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What are the Palestinian refugee camps really like?

UNRWA's close identification to the local population and its ideology makes one conclude that indirectly, UNRWA is actually supporting terrorism.
In order to gain insight into the activities of the United Nations Relief and Works Agency for Palestinian Refugees (UNRWA), I joined fieldworkers on a trip to the Palestinian refugee camps.

UNRWA was established by the United Nations following the General Assembly's resolution 302, which gave the UN the responsibility for organizing relief and works programs for the Palestinian refugees. Apart from aid, schools, clinics and kindergartens, UNRWA offers work opportunities for Palestinians. Its own international workers constitute another part of this multinational work force, which, as no political solution appears in the horizon, seems to be fated to continue its work in the Middle East for some time. Despite the agency's originally temporary mandate, it has adapted itself to the changing situation and its mandate has been extended until the end of June 2005. UNRWA is the main provider of education, health and relief to about 3.9 million Palestinian refugees in the Middle East.

Since its early beginnings, the organization has been accused of perpetuating the refugee myth, inflating numbers of eligible refugees and, more recently, of allowing terrorism related activities and incitement in its camps, especially in Gaza and the West Bank. United Nations and UNRWA officials travel to the refugee camps every day. On my trip with them, I wanted to see if these accusations were true.

To the West Bank
I left Jerusalem with UNRWA officials early on a Saturday morning when everyone was still asleep and the city streets were silent and empty. We quickly arrived at the first checkpoints that separate Jerusalem from its Palestinian environs. One of the most famous checkpoints is Kalandiya, where Palestinians are forced to wait for hours before they can enter the Israeli side to take care of their affairs.

For Israelis the checkpoints are, undoubtedly, their first line of defense against suicide bombers and terrorists. For Palestinians they are a daily reminder of their humiliation and a big hardship. The truth, of course, lies somewhere between these two remarkably different perceptions. In the many checkpoints we passed, we never saw anything excessive, neither violence from the part of the soldiers nor quarrelling from the Palestinian side. It has to be admitted, though, that the lines were extremely slow and the inspections might be made easier by adding more soldiers to man the checkpoints.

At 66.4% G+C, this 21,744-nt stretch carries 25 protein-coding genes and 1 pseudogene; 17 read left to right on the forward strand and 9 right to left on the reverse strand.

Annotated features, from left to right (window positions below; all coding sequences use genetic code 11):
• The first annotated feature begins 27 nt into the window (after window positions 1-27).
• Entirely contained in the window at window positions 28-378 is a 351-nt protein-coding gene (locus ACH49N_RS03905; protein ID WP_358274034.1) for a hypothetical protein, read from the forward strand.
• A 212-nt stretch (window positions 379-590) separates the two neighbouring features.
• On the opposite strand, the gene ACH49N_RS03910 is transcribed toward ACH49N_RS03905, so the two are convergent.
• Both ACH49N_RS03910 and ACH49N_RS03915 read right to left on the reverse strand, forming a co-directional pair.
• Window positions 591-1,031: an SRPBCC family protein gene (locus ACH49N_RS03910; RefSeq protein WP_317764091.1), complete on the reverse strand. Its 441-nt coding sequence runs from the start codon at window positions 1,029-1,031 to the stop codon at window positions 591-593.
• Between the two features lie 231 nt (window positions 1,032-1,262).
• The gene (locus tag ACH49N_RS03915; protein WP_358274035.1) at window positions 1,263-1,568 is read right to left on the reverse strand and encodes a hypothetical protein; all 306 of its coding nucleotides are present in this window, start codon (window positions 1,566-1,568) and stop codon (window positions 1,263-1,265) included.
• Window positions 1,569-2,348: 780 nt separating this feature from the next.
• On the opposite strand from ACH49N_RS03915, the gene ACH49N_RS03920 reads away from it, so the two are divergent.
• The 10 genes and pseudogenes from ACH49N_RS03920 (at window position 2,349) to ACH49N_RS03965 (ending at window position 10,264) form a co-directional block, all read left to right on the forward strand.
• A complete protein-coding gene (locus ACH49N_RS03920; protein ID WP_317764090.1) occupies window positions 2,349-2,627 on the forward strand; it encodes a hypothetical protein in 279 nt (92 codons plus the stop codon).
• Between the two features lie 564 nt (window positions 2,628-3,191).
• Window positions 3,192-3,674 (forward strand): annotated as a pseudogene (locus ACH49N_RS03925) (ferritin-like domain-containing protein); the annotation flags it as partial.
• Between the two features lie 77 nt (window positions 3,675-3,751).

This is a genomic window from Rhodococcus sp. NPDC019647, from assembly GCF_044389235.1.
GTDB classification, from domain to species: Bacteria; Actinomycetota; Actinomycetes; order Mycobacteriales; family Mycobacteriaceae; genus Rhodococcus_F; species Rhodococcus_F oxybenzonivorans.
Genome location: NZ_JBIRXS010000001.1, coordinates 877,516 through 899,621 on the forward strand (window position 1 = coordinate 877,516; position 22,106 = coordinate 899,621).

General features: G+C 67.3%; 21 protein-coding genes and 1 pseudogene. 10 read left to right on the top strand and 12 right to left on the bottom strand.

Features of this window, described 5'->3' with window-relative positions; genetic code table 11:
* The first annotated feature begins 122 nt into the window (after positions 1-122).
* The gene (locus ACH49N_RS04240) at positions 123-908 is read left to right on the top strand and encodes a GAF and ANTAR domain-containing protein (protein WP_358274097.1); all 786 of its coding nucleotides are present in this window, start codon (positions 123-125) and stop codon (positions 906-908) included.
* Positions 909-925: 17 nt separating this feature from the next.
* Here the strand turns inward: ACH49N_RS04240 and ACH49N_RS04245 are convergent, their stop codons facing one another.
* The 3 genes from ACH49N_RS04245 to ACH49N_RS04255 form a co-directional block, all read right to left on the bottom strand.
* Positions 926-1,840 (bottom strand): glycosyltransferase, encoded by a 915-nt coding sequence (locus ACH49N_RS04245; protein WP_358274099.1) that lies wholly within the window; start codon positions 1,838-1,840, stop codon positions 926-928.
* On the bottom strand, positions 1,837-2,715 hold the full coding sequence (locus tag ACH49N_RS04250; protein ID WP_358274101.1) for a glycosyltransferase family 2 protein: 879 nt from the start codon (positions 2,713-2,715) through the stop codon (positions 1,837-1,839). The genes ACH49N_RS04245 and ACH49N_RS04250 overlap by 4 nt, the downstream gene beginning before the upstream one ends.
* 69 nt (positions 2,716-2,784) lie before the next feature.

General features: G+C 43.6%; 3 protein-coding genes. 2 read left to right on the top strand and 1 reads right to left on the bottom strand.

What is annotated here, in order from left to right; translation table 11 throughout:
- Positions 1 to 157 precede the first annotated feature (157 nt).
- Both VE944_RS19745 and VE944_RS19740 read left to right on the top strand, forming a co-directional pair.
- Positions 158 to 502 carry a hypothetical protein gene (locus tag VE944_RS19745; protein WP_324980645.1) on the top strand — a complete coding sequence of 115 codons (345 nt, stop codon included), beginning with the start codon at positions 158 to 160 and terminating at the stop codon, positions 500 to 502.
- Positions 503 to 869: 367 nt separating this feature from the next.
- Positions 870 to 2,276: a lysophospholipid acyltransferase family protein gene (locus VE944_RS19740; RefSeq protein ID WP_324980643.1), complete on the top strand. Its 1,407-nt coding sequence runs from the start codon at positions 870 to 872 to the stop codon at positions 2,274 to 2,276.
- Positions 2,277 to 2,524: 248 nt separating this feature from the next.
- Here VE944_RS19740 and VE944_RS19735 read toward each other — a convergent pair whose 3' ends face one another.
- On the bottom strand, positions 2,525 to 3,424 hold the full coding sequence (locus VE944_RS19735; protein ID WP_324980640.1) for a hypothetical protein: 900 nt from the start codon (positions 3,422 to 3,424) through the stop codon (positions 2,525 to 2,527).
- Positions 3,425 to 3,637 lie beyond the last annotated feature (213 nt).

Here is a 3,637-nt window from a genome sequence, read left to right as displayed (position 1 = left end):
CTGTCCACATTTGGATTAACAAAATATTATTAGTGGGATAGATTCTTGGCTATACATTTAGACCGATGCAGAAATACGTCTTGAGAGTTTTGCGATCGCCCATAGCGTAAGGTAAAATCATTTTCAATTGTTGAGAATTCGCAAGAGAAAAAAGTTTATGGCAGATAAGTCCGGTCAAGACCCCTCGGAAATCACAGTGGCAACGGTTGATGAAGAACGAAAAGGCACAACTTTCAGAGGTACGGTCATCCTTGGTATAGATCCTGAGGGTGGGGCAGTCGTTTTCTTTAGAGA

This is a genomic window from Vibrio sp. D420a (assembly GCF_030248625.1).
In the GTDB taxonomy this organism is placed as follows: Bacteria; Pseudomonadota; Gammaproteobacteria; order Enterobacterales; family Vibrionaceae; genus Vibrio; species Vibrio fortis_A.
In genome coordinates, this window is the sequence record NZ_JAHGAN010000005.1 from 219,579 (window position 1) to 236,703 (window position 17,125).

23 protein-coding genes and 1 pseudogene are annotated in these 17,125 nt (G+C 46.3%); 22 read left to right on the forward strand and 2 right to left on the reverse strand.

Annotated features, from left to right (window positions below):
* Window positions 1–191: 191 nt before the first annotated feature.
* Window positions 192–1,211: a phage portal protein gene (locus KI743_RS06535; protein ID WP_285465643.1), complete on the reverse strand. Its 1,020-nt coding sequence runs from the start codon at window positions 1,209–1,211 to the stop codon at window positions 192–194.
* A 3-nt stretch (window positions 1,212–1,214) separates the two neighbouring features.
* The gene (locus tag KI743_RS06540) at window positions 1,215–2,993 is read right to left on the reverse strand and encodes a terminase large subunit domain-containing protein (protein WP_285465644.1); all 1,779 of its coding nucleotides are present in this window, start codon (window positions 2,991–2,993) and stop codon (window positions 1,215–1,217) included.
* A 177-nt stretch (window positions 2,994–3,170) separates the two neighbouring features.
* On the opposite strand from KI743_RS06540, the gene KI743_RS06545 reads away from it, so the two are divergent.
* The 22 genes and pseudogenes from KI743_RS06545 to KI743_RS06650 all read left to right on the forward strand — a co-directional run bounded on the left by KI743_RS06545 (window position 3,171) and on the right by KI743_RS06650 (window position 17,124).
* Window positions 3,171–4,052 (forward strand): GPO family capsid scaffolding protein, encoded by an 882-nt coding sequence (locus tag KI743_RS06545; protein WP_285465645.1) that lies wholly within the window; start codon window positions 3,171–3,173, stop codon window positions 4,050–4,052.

We arrived in Ramallah and visited Arafat's destroyed headquarters. Idyllic tranquility equals deception in Arafat country. Pastoral surroundings hide the truth about the shootings and the lynches that Ramallah has seen so much of. Since the TV cameras seem to focus mainly on Arafat's headquarters, the many new buildings and the sheer size of the city impressed me.

After leaving Ramallah we were forced to wait for about an hour for the inspection at the checkpoint but there seemed to be a rationale: ambulances were allowed through first. Outside the checkpoint the scenery was a continuous chain of Arab villages and new Jewish settlements, which are situated so close to each other that any separation seems absurd, if not downright impossible.

From Ramallah we continued to a refugee camp near Jerusalem in the village of Dir Al-Amar. By UNRWA's own definition, a camp is a plot of land placed at the disposal of UNRWA by a host government. It is definitely interesting that the places we visited are called camps. In fact the refugees live in houses and in many instances it is very hard to tell the villagers apart from the refugees. By the same token, UNRWA clinics are open both to the inhabitants of the village and to the refugees. According to the UNRWA official whom I accompanied, refugees could arrange permanent housing in at least some of the villages if they so desired.

In Dir Al-Amar we also visited an UNRWA clinic, constantly full and with only one doctor who sees hundreds of patients during a day, as the clinic is used by thousands of refugees and village residents. This speaks volumes for UNWA's lack of resources and clearly no one could expect one doctor to effectively treat all of the patients. Nevertheless, the standard answer to any questioning is to blame the "occupation" rather than have a hard look at the actual situations. This became very clear when we visited an UNRWA school for boys in the same village. One could not help but wonder what would become of these children, so politicized from such a young age. The boys recited a poem for the visitors. It so impressed me by its militant tone that I asked the interpreter to translate it to me. Only slightly embarrassed, he did so and confirmed my suspicion that indeed the poem promoted hatred of Israel and violent struggle. Who could not be pessimistic in face of this lecture? The good-natured school principal told us that before the current Intifada, about 90% of the villagers used to work in Israel and things were better economically. Now, as the roadblocks stay closed, about 90% of the village residents and refugees are unemployed.